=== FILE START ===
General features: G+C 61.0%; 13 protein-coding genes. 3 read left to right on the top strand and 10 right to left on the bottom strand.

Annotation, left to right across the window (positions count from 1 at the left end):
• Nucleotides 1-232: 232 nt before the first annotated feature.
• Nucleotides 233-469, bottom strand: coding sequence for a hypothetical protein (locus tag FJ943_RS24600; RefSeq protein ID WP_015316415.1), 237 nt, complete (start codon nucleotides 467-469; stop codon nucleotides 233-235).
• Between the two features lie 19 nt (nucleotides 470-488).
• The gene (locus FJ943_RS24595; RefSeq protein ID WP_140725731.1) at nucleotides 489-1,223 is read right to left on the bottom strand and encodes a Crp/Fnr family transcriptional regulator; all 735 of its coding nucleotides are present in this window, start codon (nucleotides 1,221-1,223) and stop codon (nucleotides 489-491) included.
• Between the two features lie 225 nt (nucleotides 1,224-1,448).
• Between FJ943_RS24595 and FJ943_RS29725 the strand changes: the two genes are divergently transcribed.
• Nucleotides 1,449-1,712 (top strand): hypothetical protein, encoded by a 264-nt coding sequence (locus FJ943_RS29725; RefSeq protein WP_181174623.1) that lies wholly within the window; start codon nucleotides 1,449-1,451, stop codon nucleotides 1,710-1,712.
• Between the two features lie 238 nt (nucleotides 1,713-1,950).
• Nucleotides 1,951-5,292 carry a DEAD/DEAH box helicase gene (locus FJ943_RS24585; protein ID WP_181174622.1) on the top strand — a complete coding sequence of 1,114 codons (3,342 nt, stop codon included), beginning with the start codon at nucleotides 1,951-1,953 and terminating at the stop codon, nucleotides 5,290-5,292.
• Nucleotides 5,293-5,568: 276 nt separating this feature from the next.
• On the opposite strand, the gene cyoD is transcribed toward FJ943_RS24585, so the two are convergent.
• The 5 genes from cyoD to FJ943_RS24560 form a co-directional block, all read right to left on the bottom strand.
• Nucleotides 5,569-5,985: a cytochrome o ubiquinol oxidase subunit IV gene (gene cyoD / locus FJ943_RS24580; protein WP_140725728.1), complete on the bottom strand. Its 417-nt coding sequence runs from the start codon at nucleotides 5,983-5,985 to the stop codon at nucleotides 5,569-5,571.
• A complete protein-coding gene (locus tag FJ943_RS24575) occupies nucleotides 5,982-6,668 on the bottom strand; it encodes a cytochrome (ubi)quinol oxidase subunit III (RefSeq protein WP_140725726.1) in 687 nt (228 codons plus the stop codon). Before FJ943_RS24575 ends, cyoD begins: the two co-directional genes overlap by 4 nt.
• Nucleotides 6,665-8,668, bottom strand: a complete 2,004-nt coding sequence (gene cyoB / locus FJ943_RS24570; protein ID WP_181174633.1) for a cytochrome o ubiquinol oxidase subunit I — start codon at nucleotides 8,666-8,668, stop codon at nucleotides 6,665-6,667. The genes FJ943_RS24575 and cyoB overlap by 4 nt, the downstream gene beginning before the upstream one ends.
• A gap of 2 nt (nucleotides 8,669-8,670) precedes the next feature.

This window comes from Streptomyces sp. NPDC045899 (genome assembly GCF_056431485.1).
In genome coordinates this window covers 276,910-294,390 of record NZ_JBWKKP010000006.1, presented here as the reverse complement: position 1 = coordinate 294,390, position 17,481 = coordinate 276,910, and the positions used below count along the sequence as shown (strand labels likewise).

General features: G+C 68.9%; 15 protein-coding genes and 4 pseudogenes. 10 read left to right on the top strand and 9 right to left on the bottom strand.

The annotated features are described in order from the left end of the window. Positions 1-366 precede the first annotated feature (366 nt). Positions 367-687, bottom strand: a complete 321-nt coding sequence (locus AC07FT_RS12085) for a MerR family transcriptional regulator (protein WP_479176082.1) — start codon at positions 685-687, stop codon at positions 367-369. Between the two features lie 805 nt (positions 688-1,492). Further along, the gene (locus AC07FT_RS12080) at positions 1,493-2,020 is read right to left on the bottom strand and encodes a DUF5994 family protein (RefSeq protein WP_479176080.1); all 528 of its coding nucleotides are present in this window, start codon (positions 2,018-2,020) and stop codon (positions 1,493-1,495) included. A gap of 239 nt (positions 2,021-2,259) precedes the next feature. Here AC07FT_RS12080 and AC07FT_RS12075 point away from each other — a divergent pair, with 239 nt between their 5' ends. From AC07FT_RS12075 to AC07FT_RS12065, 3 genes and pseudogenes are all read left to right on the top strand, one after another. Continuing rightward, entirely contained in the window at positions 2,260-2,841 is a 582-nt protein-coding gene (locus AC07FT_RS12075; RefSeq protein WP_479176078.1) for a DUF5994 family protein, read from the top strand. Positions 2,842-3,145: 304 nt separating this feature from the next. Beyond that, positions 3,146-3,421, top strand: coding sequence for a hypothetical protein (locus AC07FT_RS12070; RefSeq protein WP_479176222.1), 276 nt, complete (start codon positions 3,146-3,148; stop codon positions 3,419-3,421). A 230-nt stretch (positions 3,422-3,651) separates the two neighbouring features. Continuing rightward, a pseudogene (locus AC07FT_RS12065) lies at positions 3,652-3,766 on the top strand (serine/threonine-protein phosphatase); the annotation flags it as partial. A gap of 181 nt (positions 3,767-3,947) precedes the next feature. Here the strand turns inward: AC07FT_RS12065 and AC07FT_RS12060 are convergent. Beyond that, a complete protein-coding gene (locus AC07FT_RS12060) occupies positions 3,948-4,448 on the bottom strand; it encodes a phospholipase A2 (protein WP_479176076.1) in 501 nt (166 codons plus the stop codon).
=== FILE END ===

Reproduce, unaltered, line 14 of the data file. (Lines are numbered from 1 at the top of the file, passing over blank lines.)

• The 5 genes from cyoD to FJ943_RS24560 form a co-directional block, all read right to left on the bottom strand.